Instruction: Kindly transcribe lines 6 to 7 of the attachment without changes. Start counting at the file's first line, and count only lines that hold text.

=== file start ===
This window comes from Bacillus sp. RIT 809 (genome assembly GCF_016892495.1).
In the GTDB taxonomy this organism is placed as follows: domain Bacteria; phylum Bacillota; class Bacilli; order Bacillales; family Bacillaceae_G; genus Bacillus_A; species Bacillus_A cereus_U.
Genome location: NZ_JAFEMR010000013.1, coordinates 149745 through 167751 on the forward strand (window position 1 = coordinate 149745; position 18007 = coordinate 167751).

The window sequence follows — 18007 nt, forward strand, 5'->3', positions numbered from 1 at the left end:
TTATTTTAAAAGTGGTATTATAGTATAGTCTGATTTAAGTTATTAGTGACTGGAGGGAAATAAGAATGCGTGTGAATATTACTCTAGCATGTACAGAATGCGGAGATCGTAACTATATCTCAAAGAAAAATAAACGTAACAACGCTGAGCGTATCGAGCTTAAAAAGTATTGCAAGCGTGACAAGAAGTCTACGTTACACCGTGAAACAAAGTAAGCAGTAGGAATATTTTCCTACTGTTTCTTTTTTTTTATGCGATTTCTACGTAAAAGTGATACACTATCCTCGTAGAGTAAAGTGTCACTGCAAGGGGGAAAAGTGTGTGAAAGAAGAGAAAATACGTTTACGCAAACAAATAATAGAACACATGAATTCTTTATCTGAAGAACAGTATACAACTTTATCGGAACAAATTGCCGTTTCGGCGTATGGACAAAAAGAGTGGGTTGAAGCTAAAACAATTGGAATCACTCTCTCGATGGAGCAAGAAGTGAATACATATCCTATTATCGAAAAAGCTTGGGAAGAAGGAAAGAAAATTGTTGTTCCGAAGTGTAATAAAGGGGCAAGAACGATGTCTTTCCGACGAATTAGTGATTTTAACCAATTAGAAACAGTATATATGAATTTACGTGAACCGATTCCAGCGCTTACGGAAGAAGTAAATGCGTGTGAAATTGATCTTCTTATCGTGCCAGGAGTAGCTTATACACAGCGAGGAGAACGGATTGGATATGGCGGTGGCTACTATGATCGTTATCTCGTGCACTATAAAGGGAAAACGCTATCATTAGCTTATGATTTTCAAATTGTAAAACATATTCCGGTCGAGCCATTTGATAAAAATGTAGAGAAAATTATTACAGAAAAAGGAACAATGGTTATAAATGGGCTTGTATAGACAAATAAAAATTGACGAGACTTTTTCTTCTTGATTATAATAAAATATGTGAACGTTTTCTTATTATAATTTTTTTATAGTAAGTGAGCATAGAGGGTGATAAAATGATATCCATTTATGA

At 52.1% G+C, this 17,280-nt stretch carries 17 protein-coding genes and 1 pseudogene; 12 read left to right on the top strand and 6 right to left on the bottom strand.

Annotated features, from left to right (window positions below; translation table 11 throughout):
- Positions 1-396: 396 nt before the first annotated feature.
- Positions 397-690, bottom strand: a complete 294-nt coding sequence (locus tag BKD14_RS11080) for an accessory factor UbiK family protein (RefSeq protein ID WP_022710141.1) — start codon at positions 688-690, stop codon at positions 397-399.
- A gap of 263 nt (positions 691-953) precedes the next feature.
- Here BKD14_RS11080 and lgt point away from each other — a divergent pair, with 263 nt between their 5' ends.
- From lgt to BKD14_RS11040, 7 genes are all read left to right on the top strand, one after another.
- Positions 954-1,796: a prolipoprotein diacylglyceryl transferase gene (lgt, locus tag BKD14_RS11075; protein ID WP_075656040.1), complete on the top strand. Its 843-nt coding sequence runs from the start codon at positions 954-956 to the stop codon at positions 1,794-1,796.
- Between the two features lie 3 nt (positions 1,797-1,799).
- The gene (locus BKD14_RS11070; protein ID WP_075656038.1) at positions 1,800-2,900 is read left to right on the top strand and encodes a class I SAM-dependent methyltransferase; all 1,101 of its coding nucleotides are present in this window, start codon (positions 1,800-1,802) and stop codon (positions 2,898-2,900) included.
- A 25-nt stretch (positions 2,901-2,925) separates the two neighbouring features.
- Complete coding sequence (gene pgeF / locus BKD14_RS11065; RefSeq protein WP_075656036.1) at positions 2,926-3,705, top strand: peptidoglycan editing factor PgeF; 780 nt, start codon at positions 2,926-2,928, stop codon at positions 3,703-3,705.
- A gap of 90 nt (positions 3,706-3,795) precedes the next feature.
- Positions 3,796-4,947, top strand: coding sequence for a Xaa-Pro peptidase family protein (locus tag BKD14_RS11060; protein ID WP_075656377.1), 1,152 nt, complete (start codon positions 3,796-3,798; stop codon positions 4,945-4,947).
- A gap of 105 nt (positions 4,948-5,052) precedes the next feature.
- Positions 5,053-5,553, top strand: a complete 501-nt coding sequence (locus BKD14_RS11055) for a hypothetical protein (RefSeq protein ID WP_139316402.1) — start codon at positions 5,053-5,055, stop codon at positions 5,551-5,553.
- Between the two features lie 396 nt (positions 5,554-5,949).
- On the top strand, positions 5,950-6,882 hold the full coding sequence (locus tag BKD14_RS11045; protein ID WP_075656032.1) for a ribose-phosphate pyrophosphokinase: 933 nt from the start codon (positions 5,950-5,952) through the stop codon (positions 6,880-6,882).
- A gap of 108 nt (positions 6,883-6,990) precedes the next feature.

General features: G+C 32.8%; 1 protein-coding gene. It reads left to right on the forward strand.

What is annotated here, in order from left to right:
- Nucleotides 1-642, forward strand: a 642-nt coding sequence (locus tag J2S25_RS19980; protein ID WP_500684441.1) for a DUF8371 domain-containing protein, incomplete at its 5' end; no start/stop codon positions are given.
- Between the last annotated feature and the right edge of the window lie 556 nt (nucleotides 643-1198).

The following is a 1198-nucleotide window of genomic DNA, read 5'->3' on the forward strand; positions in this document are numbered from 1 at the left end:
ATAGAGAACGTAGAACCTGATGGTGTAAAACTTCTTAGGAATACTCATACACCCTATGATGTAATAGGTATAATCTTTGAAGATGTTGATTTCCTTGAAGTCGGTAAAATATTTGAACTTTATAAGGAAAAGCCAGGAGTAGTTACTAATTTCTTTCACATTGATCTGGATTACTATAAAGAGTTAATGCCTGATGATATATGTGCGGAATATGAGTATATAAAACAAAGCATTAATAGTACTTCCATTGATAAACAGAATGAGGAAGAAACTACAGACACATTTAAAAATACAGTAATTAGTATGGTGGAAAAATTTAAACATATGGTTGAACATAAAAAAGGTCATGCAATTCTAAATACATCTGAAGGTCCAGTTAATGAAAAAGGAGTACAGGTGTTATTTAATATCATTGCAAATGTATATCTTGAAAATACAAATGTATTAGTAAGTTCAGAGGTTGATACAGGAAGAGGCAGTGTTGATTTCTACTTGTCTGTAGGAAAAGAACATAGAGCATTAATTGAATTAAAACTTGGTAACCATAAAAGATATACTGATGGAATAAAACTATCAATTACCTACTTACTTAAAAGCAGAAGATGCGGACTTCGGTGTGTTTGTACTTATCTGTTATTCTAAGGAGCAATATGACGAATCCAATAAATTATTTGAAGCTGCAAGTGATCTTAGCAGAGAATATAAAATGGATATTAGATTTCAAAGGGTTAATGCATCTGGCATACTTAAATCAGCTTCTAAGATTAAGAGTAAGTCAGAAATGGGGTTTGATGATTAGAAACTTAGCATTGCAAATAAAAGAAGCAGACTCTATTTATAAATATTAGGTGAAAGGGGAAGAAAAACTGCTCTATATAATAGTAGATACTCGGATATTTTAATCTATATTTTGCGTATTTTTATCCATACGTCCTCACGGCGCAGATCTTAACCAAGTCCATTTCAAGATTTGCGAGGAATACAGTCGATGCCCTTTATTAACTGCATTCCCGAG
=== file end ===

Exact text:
At 52.1% G+C, this 17,280-nt stretch carries 17 protein-coding genes and 1 pseudogene; 12 read left to right on the top strand and 6 right to left on the bottom strand.

Annotated features, from left to right (window positions below; translation table 11 throughout):